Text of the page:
Can we blame the seemingly perpetual conflict in the Middle East on a 100-year-old secret agreement signed by a British aristocrat and a French career diplomat? Leading scholars, heads of nations and even heads of terrorist organizations have argued yes.
Furman history professor Hilary Falb Kalisman will discuss the Sykes-Picot Agreement and its unintended consequences when she speaks at the High Noon lecture series Wednesday, Nov. 16 at the Upcountry History Museum-Furman.
Her talk, “Sykes-Picot and the Modern Middle East,” begins at noon. It is free and open to the public.
Dr. Kalisman will discuss the history of the agreement fashioned by Sir Mark Sykes and Francois Georges-Picot, which divided the 600-year-old Ottoman Empire into British and French spheres of influence following World War I. The document also aimed to reshape the geography of the Middle East. She will talk about the agreement’s impact on the borders and conflicts in the region, and contrast this history with narratives surrounding Sykes-Picot’s significance and our age’s attraction to mapping and remapping the world.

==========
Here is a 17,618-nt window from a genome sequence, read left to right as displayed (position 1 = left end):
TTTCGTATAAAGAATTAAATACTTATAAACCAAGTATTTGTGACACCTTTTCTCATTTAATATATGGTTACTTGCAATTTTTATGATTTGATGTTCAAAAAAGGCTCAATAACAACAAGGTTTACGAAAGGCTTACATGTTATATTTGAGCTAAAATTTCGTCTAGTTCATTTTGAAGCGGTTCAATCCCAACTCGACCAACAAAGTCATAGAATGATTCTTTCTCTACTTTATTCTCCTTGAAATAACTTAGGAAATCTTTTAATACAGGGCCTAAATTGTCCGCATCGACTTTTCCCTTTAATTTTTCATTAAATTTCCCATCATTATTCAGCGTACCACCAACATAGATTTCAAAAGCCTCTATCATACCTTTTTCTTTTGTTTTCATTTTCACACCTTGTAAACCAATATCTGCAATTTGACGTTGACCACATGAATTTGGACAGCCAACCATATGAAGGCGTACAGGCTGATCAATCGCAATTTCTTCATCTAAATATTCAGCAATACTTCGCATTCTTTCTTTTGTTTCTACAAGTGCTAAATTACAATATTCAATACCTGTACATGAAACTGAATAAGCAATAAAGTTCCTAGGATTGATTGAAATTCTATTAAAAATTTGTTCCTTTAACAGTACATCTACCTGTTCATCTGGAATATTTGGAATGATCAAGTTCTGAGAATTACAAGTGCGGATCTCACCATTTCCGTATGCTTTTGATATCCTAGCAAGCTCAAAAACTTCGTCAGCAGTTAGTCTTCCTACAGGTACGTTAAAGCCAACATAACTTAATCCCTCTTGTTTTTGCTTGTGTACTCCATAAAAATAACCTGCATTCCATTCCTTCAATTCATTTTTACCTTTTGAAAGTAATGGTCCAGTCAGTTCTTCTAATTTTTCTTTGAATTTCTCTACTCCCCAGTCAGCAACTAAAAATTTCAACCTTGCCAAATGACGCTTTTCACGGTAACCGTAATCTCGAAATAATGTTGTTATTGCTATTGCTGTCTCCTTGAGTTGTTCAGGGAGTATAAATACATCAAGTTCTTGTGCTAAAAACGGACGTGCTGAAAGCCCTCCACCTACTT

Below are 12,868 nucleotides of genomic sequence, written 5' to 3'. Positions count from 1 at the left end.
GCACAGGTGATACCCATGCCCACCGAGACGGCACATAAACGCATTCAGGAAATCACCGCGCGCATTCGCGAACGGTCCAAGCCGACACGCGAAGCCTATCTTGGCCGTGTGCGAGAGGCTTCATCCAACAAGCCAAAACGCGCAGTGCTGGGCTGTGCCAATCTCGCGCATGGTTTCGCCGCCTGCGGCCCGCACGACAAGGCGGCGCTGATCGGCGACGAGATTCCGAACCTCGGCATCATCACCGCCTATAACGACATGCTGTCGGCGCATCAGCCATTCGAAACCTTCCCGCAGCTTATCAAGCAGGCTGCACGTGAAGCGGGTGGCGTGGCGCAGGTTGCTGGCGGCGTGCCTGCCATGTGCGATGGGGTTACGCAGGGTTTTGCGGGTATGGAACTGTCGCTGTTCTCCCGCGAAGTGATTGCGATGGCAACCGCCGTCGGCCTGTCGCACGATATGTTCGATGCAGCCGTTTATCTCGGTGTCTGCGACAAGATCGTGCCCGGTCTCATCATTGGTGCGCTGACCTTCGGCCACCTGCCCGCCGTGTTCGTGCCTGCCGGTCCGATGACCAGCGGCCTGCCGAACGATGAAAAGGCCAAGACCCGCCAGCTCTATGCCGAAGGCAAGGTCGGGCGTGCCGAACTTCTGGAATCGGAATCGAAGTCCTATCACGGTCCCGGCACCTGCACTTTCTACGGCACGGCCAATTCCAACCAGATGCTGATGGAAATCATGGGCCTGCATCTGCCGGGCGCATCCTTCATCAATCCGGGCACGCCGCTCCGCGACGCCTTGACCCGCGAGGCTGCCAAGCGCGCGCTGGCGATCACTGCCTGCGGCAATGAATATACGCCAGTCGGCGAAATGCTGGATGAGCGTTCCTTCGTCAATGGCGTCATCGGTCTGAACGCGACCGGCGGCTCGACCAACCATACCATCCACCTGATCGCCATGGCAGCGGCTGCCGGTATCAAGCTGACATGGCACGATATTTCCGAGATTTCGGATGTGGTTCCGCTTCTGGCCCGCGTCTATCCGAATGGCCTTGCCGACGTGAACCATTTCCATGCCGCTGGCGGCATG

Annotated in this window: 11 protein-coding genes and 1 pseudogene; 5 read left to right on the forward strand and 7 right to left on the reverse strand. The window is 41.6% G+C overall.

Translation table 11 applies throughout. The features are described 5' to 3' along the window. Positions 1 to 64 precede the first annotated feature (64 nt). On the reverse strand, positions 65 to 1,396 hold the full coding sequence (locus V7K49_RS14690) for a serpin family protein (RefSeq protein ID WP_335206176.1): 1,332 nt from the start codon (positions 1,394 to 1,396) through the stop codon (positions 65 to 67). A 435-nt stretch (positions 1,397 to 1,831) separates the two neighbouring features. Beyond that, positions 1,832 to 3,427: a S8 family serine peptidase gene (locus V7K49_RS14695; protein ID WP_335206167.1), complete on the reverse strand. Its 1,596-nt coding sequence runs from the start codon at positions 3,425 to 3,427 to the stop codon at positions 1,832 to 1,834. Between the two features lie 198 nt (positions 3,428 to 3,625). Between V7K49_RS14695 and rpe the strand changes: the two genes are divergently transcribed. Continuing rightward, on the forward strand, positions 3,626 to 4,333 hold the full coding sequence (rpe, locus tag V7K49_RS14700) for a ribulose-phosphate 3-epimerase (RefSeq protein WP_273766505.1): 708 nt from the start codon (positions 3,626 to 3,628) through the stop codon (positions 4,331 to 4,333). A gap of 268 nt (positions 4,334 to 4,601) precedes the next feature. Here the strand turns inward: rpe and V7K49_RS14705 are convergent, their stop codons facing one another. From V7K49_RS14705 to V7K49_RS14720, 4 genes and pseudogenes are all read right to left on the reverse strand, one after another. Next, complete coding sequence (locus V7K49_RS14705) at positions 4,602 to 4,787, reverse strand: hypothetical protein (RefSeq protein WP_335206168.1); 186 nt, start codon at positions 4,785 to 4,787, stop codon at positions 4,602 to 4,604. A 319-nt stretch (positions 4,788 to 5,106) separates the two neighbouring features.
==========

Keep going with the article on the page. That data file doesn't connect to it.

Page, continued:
Kalisman, a historian of the Modern Middle East, joined the Furman faculty this fall after earning a B.A. in Middle Eastern Studies from Brown University and a Ph.D. from the University of California Berkeley. She has also been a visiting postdoctoral fellow at Harvard University. Her research focuses on education, political culture, colonialism and governance in the modern Middle East.
The Upcountry History Museum/Furman is located at 540 Buncombe Street in downtown Greenville’s Heritage Green area.
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